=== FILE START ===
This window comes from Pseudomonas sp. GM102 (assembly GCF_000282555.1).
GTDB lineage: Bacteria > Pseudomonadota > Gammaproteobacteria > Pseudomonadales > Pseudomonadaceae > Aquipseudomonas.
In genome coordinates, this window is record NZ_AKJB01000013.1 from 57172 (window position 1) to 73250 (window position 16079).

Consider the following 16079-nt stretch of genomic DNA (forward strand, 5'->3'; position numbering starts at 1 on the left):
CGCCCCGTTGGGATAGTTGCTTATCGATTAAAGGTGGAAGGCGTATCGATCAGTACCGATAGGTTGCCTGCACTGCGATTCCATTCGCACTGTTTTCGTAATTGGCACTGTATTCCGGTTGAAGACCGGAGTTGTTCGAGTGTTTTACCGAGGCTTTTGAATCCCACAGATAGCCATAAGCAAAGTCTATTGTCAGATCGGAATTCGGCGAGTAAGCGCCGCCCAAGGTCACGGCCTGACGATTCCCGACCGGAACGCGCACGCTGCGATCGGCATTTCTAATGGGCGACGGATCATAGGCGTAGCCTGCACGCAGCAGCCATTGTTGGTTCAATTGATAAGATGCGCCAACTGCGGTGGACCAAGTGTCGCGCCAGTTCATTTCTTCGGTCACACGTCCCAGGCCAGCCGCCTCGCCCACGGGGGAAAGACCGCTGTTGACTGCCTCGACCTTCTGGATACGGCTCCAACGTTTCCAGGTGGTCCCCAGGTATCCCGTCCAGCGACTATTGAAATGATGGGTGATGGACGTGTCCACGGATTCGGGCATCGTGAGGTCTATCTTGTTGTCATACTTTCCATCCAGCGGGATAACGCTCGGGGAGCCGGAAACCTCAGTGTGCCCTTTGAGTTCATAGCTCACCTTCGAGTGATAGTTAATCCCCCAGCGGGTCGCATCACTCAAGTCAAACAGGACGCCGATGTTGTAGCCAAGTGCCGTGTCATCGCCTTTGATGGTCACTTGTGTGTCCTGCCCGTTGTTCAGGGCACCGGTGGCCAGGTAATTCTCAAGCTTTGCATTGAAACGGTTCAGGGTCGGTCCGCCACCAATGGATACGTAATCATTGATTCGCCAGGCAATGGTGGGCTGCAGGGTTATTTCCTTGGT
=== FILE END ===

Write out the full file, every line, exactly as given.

This window comes from Pseudomonas sp. GM102 (assembly GCF_000282555.1).
GTDB lineage: Bacteria > Pseudomonadota > Gammaproteobacteria > Pseudomonadales > Pseudomonadaceae > Aquipseudomonas.
In genome coordinates, this window is record NZ_AKJB01000013.1 from 57172 (window position 1) to 73250 (window position 16079).

Consider the following 16079-nt stretch of genomic DNA (forward strand, 5'->3'; position numbering starts at 1 on the left):
CGCCCCGTTGGGATAGTTGCTTATCGATTAAAGGTGGAAGGCGTATCGATCAGTACCGATAGGTTGCCTGCACTGCGATTCCATTCGCACTGTTTTCGTAATTGGCACTGTATTCCGGTTGAAGACCGGAGTTGTTCGAGTGTTTTACCGAGGCTTTTGAATCCCACAGATAGCCATAAGCAAAGTCTATTGTCAGATCGGAATTCGGCGAGTAAGCGCCGCCCAAGGTCACGGCCTGACGATTCCCGACCGGAACGCGCACGCTGCGATCGGCATTTCTAATGGGCGACGGATCATAGGCGTAGCCTGCACGCAGCAGCCATTGTTGGTTCAATTGATAAGATGCGCCAACTGCGGTGGACCAAGTGTCGCGCCAGTTCATTTCTTCGGTCACACGTCCCAGGCCAGCCGCCTCGCCCACGGGGGAAAGACCGCTGTTGACTGCCTCGACCTTCTGGATACGGCTCCAACGTTTCCAGGTGGTCCCCAGGTATCCCGTCCAGCGACTATTGAAATGATGGGTGATGGACGTGTCCACGGATTCGGGCATCGTGAGGTCTATCTTGTTGTCATACTTTCCATCCAGCGGGATAACGCTCGGGGAGCCGGAAACCTCAGTGTGCCCTTTGAGTTCATAGCTCACCTTCGAGTGATAGTTAATCCCCCAGCGGGTCGCATCACTCAAGTCAAACAGGACGCCGATGTTGTAGCCAAGTGCCGTGTCATCGCCTTTGATGGTCACTTGTGTGTCCTGCCCGTTGTTCAGGGCACCGGTGGCCAGGTAATTCTCAAGCTTTGCATTGAAACGGTTCAGGGTCGGTCCGCCACCAATGGATACGTAATCATTGATTCGCCAGGCAATGGTGGGCTGCAGGGTTATTTCCTTGGT